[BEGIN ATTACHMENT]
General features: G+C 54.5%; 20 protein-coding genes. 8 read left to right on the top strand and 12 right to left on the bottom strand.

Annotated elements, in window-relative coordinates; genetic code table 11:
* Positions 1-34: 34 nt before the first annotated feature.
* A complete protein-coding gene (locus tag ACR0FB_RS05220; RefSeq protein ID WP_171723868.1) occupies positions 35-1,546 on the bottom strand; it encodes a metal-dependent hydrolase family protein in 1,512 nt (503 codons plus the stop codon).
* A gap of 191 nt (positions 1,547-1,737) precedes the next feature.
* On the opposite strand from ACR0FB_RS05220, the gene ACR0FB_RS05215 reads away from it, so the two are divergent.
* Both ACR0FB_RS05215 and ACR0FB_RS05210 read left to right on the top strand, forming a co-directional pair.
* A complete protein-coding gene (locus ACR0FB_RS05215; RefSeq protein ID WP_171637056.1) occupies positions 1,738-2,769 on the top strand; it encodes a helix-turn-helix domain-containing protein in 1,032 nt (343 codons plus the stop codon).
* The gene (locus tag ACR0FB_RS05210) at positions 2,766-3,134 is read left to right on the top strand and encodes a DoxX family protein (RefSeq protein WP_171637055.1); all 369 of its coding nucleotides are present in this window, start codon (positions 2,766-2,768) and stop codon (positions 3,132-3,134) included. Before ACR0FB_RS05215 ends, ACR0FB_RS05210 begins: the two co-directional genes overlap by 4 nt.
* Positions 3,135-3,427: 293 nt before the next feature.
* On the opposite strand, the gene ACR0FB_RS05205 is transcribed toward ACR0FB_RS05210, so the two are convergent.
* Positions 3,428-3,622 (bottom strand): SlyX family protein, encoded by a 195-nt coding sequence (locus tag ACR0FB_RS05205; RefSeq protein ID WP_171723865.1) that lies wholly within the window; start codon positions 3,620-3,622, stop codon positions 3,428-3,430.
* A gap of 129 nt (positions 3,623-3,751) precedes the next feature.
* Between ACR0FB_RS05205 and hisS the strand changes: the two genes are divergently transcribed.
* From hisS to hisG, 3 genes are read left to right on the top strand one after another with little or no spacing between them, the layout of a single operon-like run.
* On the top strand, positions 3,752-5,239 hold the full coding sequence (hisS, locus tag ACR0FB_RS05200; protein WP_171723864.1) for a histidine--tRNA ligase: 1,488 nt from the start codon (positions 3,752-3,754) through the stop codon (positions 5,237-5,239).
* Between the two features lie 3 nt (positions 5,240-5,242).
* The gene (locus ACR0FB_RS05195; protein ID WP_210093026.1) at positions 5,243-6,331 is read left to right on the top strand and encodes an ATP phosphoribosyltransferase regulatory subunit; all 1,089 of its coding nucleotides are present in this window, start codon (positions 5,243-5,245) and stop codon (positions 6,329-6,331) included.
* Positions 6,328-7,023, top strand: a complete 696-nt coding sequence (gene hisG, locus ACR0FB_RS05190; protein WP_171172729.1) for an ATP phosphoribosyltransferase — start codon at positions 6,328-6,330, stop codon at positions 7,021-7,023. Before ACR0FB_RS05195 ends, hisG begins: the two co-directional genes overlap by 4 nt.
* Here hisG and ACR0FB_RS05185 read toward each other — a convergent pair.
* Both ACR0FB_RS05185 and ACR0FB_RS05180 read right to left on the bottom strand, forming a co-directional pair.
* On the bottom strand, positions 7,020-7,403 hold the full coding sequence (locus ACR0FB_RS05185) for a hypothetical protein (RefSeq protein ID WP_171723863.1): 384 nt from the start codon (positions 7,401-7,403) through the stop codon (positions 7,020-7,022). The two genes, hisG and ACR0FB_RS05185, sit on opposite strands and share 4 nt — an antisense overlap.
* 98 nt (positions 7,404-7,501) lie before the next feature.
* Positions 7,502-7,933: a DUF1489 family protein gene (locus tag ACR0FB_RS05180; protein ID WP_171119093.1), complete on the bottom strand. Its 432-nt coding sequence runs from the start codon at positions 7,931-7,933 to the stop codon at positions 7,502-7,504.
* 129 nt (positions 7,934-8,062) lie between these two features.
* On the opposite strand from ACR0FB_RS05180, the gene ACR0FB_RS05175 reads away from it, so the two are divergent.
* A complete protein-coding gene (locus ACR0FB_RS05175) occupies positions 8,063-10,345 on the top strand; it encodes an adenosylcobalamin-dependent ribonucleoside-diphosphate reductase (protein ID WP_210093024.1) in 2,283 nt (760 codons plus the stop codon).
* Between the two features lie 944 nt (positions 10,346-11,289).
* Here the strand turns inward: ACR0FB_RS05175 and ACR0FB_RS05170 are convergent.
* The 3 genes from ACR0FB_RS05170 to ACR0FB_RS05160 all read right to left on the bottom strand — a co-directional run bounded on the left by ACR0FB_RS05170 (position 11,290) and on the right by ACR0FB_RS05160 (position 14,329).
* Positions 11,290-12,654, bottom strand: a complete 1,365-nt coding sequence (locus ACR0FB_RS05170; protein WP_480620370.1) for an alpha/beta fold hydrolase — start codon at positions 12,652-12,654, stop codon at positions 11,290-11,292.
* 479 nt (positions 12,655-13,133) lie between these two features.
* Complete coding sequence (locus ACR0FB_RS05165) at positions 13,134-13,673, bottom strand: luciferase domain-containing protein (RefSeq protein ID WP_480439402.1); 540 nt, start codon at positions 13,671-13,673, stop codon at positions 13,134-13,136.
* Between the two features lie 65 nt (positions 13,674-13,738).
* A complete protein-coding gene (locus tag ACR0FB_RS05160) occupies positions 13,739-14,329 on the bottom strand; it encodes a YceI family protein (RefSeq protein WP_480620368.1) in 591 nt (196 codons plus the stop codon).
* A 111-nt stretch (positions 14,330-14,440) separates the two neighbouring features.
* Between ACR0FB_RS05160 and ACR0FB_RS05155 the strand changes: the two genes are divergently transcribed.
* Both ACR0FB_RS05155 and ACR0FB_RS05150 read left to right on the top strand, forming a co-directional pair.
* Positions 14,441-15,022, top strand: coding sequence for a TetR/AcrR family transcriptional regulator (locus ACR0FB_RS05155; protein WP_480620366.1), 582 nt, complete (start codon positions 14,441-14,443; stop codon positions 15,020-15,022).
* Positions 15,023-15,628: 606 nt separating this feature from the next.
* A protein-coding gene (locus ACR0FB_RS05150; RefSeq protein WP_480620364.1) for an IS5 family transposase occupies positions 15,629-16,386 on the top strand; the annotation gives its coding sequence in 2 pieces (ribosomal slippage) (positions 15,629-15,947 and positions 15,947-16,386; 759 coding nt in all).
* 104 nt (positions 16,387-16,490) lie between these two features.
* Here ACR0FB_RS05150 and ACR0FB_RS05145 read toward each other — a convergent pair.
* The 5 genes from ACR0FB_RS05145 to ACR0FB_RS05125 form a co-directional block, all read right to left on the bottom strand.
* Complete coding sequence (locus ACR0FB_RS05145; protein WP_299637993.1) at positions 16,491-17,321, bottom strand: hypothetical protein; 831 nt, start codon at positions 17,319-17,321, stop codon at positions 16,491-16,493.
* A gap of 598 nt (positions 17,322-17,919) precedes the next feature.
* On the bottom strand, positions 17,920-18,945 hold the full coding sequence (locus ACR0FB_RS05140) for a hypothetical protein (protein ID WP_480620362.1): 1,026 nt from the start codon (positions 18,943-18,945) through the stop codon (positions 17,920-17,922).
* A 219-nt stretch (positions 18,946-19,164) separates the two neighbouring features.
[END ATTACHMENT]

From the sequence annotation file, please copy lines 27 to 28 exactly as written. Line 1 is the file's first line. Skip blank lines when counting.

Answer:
* A complete protein-coding gene (locus ACR0FB_RS05175) occupies positions 8,063-10,345 on the top strand; it encodes an adenosylcobalamin-dependent ribonucleoside-diphosphate reductase (protein ID WP_210093024.1) in 2,283 nt (760 codons plus the stop codon).
* Between the two features lie 944 nt (positions 10,346-11,289).